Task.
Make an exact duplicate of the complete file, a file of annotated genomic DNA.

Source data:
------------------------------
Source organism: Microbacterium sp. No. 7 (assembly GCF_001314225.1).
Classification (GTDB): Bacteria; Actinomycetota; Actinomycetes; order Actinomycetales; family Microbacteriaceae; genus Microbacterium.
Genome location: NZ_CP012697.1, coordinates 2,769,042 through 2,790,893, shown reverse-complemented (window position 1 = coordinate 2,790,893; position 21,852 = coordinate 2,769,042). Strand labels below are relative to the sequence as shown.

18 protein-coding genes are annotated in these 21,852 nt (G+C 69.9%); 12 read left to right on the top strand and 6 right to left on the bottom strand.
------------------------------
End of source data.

Source organism: Microbacterium sp. No. 7 (assembly GCF_001314225.1).
Classification (GTDB): Bacteria; Actinomycetota; Actinomycetes; order Actinomycetales; family Microbacteriaceae; genus Microbacterium.
Genome location: NZ_CP012697.1, coordinates 2,769,042 through 2,790,893, shown reverse-complemented (window position 1 = coordinate 2,790,893; position 21,852 = coordinate 2,769,042). Strand labels below are relative to the sequence as shown.

18 protein-coding genes are annotated in these 21,852 nt (G+C 69.9%); 12 read left to right on the top strand and 6 right to left on the bottom strand.